What Is AI Not? — AI Is Not IT
Since the beginning of the computer, AI and IT have been closely related.
Think of Lady Lovelace, who created the first design of an algebraic machine. She was the first to recognize that a machine could be designed with the ability to be programmed to solve problems of any complexity or even compose music. This formed the inspiration for theories on logic that resulted in the programming languages in use today.
She is regarded as the first computer programmer but was most likely thinking about AI, or what we would call today AI, when she said: "The Analytical Engine has no pretensions whatsoever to originate anything. It can do whatever we know how to order it to perform. It can follow an analysis, but it has no power of anticipating any analytical relations or truth."
Her statement has been debated by Alan Turing, another example of the intertwined relationship between AI and IT in one person. He defined a test of a machine's ability to exhibit intelligent behavior. Turing proposed an experimental setup where someone would judge a conversation between a human and a machine, without knowing which of the parties was the human and which the machine. The evaluator would be separated from the communicating parties and be aware that one of them was a machine. The Turing test would be successful if the evaluator was not able to tell the machine from the communicating human. This test, in many variations, still plays a role in defining AI.
At the same time, Turing played a crucial role by creating one of the first computers (the ACE) based on the Von Neuman design: a computer that had a stored-program. This marked the beginning of programmable machines and the start of executing the vision of Lady Lovelace. This is the best example of the intertwined relationship between AI and IT. It is difficult to think of a better example because the programmable computer is the beginning of IT as we know it today. (I will use the terms IT and computer science interchangeably.)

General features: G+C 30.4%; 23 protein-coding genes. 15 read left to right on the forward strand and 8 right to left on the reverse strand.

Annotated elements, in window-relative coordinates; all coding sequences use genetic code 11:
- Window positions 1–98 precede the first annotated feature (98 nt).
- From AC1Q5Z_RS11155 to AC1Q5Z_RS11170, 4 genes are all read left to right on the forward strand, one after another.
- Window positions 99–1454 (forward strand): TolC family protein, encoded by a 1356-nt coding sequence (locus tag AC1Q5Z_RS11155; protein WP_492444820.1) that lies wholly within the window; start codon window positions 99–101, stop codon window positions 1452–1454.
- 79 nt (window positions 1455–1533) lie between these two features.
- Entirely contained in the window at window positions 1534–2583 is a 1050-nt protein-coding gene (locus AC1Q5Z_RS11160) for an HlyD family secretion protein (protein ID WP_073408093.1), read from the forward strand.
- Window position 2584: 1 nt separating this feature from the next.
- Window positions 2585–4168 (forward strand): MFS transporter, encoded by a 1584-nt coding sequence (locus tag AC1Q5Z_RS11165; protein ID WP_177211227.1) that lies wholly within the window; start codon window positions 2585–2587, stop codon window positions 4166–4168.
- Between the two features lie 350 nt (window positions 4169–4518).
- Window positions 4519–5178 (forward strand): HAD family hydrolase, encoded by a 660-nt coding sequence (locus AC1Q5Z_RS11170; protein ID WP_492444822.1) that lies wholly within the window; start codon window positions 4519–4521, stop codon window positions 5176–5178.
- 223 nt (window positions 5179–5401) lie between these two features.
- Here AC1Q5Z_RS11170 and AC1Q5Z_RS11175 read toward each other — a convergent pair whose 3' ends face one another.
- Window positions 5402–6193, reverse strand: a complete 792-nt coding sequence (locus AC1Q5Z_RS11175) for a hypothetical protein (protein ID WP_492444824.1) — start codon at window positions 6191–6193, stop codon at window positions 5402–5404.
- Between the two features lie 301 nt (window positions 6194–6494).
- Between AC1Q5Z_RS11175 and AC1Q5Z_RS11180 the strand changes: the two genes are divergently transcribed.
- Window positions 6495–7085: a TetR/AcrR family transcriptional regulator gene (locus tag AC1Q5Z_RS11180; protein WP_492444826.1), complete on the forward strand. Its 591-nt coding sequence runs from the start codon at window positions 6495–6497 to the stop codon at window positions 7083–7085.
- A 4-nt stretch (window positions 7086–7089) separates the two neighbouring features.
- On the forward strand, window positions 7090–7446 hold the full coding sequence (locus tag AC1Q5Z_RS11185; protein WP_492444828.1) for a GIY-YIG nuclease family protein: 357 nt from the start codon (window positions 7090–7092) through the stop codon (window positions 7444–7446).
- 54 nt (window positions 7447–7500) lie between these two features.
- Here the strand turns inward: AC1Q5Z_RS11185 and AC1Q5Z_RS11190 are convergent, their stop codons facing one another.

Given this short history of AI and computer science, you may have been surprised by my statement in my previous article: "Computer science and computational theory are not on the list [of disciplines that perform AI research]. While certainly related research areas, they do not get to the fundamentals of problems that AI considers."
AI is a different discipline. Early ideas of intelligent machines did not use computers. Only by the late 1950s did AI researchers start to base their work on programming computers. Today, there is no AI researcher who is not working with a computer, but that is true for every researcher.
The advantages of using computers for AI research is that you can program them in different ways to test ideas and they are fast. That makes them, now, the best means to test AI ideas. But the science to make fast and reliable computers and computer programs is not fundamental to AI. It is a resource — a very important one — but if there were a better resource, we would use it. The other way to think about it: the science to make computers intelligent is not the objective of computational theory.
To conclude: AI and IT are closely related because both are about automating a task, using a computer, that would have otherwise been performed by a human or would require infinite human resources.
Examples of such tasks are:
- Database technology and SQL have a basis in AI research; however, I don't consider a database or any system that collects, stores, and retrieves information as AI or a decision support system.